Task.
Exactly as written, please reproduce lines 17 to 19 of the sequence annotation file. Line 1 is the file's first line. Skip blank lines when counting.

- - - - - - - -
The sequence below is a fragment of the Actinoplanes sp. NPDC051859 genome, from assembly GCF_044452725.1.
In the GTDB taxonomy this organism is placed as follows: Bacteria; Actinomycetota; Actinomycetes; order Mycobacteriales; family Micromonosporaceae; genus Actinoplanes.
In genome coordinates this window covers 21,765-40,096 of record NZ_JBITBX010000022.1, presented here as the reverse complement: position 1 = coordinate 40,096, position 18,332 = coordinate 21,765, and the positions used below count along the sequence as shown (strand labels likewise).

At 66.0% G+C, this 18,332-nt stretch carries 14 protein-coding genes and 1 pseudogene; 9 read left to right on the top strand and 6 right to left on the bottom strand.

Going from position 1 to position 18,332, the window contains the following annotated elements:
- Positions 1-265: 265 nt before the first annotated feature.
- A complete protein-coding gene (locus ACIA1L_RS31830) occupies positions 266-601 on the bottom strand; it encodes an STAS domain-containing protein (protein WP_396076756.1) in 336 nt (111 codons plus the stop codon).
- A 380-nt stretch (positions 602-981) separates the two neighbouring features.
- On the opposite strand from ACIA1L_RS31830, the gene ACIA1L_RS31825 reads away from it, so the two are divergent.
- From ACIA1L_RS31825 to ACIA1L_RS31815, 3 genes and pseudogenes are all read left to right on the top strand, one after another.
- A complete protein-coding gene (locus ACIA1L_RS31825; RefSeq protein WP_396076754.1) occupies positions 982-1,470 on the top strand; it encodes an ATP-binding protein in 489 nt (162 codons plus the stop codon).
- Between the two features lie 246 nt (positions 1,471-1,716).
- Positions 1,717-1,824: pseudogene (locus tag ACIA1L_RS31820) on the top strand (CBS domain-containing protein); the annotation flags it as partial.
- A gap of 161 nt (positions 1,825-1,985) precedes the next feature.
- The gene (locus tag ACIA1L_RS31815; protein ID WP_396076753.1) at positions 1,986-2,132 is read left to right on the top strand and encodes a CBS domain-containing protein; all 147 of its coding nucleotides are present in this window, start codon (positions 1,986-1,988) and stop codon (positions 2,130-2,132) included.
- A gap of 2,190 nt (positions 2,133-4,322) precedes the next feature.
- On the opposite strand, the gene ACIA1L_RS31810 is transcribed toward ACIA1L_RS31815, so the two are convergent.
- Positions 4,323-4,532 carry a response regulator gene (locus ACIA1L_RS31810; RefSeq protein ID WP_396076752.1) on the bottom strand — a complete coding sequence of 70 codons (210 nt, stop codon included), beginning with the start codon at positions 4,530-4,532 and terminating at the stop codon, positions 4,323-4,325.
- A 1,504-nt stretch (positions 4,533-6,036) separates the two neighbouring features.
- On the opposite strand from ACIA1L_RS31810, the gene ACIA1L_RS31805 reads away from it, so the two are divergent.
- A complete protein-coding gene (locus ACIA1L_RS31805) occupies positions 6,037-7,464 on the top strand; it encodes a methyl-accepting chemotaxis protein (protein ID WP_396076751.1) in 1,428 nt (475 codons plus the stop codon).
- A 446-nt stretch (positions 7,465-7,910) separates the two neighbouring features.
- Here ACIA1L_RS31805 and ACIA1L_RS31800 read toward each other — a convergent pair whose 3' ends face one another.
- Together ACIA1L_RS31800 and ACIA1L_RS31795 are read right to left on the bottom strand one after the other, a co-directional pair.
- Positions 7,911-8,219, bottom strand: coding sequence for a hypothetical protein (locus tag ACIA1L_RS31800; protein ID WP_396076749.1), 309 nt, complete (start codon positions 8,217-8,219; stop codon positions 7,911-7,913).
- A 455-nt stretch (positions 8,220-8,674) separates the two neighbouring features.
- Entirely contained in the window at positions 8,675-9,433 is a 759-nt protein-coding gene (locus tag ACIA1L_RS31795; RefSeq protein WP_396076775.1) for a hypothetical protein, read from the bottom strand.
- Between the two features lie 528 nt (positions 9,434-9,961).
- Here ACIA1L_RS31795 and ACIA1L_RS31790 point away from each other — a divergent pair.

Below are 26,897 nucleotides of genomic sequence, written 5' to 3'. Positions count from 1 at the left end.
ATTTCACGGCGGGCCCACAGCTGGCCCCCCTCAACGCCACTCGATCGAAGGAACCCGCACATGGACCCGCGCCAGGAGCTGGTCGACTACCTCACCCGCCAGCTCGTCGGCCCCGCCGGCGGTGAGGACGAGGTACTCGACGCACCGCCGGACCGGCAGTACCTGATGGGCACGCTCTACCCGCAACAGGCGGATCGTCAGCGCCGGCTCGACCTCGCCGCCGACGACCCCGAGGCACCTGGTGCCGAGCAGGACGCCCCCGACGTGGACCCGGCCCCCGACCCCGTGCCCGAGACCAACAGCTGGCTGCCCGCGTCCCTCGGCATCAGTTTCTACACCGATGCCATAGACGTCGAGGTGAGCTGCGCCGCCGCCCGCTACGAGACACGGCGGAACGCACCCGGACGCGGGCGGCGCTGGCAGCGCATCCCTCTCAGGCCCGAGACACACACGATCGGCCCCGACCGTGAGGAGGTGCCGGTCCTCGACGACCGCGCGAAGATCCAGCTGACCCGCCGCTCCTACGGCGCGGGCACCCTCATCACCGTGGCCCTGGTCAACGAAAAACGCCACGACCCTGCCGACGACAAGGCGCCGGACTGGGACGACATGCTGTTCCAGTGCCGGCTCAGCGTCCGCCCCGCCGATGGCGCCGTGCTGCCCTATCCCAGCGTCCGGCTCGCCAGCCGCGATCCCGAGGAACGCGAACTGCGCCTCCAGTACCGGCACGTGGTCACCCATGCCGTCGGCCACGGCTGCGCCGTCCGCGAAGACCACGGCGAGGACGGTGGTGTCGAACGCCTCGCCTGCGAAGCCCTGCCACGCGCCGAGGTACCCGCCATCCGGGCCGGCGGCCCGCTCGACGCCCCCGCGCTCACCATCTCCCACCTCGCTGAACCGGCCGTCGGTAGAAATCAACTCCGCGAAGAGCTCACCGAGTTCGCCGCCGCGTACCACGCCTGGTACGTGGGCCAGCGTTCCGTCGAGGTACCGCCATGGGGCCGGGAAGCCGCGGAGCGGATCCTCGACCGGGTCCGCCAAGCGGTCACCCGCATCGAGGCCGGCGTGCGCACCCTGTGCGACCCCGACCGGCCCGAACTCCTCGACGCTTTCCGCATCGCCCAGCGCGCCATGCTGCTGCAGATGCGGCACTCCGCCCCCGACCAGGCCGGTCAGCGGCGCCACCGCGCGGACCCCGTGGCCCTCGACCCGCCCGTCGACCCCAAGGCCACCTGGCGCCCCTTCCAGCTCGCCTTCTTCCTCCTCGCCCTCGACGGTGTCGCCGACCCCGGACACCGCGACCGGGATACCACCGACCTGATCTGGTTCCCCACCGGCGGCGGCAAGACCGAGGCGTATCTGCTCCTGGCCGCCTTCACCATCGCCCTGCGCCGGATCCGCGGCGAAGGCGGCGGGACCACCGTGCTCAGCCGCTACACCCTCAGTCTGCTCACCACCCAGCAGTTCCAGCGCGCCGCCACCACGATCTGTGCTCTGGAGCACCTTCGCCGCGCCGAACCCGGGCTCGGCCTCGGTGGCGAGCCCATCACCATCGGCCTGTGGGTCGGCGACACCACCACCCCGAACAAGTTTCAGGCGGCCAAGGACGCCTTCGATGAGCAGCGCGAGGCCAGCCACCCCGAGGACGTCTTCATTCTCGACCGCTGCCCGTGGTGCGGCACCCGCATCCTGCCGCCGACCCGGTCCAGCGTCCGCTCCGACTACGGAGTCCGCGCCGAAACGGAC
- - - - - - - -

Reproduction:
- On the opposite strand, the gene ACIA1L_RS31810 is transcribed toward ACIA1L_RS31815, so the two are convergent.
- Positions 4,323-4,532 carry a response regulator gene (locus ACIA1L_RS31810; RefSeq protein ID WP_396076752.1) on the bottom strand — a complete coding sequence of 70 codons (210 nt, stop codon included), beginning with the start codon at positions 4,530-4,532 and terminating at the stop codon, positions 4,323-4,325.
- A 1,504-nt stretch (positions 4,533-6,036) separates the two neighbouring features.